If you have a dog, you’ve likely heard of both ringworm and hot spots. But what is the difference between the two? How can you tell if your pet is experiencing a dog hot spot vs ringworm? What are the risks to your pet’s health and how can they be addressed?
We’ve got all your answers about dog hot spots and ringworm right here, plus some additional tips to keep your dog’s skin happy and healthy.
What You Need to Know About Dog Hot Spots
The most common questions about hot spots on dogs include:
- What do hot spots look like?
- What causes them?
- What are the risks of a dog hot spot?
- What are some remedies for hot spots?
What Does a Hot Spot Look Like on a Dog?
Hot spots are also known as acute moist dermatitis, and these large, red lesions are fairly common in dogs. These spots can occur anywhere, appear quickly, and are often inflamed, irritated, and even bleeding. They may start small and spread as your dog licks the area repeatedly.
What Causes Hot Spots on Dogs?
There are a number of different causes for hot spots on dogs. One common cause is allergies – if your dog inhales or eats something they are allergic to, it can cause itching and hot spots. Another cause for hot spots is infections of the ear or skin (such as pyoderma) and insect bites like those from fleas.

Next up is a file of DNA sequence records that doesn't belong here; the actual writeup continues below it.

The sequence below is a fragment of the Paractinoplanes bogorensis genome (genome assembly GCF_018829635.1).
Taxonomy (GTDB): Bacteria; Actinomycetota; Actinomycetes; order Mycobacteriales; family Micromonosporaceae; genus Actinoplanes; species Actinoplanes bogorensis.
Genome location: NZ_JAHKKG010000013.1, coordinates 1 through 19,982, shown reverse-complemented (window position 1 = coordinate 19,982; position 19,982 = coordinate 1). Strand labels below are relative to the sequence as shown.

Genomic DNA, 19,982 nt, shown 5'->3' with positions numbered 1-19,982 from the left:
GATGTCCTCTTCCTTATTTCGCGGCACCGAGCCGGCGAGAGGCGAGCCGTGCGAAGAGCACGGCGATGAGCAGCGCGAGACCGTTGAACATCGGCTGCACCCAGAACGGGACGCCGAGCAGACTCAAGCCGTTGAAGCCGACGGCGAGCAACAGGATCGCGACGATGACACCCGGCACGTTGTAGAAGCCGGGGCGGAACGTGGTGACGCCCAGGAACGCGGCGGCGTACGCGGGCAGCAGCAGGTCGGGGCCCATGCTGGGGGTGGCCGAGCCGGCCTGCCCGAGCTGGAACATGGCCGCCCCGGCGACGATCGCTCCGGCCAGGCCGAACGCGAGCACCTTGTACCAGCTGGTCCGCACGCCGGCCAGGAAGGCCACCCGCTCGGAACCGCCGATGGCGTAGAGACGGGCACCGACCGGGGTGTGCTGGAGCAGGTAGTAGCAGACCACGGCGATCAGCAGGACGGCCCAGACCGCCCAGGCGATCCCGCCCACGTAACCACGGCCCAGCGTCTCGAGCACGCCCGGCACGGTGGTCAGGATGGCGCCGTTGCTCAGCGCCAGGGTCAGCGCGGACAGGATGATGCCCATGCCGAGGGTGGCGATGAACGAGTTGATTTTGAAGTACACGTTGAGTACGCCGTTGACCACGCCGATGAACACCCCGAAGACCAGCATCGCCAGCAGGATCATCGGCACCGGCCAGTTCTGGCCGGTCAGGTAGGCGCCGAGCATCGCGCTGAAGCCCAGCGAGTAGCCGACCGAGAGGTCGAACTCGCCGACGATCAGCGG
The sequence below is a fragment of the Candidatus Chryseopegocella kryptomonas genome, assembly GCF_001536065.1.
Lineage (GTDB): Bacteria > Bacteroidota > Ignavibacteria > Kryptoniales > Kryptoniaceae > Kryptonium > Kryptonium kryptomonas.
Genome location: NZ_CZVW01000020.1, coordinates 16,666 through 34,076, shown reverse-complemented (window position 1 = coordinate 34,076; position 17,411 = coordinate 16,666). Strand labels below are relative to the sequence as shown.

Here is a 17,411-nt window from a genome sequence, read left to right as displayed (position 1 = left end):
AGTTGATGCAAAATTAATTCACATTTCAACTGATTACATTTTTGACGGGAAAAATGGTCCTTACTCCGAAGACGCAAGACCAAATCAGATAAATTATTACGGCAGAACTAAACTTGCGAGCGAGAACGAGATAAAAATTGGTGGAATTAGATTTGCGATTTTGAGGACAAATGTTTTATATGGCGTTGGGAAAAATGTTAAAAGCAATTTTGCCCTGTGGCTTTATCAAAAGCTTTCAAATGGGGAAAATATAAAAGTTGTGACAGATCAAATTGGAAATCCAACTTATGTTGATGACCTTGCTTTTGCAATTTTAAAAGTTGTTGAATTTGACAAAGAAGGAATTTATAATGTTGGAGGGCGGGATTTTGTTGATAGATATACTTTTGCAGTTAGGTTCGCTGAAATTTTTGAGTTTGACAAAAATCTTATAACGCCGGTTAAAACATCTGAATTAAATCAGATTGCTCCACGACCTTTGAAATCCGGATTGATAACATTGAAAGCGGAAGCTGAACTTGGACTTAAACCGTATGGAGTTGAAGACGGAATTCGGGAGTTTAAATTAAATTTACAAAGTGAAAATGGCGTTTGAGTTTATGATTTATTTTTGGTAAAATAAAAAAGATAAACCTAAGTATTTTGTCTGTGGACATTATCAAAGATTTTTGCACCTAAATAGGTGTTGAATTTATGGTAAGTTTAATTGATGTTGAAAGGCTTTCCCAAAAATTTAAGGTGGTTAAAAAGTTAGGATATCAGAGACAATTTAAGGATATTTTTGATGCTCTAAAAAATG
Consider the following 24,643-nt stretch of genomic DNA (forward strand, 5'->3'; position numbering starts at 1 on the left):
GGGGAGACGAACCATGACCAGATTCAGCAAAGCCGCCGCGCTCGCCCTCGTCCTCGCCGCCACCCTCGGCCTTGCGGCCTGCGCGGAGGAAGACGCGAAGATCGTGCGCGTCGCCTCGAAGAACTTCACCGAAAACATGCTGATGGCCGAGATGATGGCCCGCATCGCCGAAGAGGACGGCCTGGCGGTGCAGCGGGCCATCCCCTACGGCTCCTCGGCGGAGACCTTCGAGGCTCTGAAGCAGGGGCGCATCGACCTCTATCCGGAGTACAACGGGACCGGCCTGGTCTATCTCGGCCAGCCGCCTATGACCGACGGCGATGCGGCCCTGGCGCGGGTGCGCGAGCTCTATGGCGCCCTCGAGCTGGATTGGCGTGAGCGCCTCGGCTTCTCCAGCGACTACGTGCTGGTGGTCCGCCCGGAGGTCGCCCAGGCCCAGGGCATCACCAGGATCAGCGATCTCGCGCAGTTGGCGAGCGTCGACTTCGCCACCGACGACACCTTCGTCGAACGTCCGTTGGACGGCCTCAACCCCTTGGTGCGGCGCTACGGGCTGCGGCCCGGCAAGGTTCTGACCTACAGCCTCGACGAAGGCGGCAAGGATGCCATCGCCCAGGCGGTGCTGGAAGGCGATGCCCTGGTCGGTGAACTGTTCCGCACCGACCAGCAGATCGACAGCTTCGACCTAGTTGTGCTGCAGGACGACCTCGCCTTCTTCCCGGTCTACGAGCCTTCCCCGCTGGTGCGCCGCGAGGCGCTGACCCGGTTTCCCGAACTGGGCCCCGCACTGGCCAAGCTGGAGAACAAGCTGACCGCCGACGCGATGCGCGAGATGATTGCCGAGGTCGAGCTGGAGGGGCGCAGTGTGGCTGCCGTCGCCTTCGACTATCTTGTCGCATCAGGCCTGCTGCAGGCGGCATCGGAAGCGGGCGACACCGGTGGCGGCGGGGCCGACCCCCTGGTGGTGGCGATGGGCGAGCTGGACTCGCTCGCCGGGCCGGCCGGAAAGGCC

Really, anything that causes your dog to itch can result in a hot spot because they will lick their skin and irritate it, forming the lesion. The discomfort from the lesion will then cause them to lick more, and the problem will worsen.
Poor grooming is another cause of hot spots because dogs will chew and bite at their matted fur, causing the skin to tear and wounds to open. Furthermore, a coat that is not groomed properly can’t do its job of wicking water away from the dog’s skin. This means more moisture, which creates a breeding ground for hot spots.
Simple boredom can cause your dog to develop hot spots. Dogs need mental and physical stimulation daily, and a bored dog might start licking as a bad habit (in much the same way humans might bite their fingernails). These hot spots often develop on the dog’s paws and front legs because it’s the easiest place to reach when a dog is lying down and bored.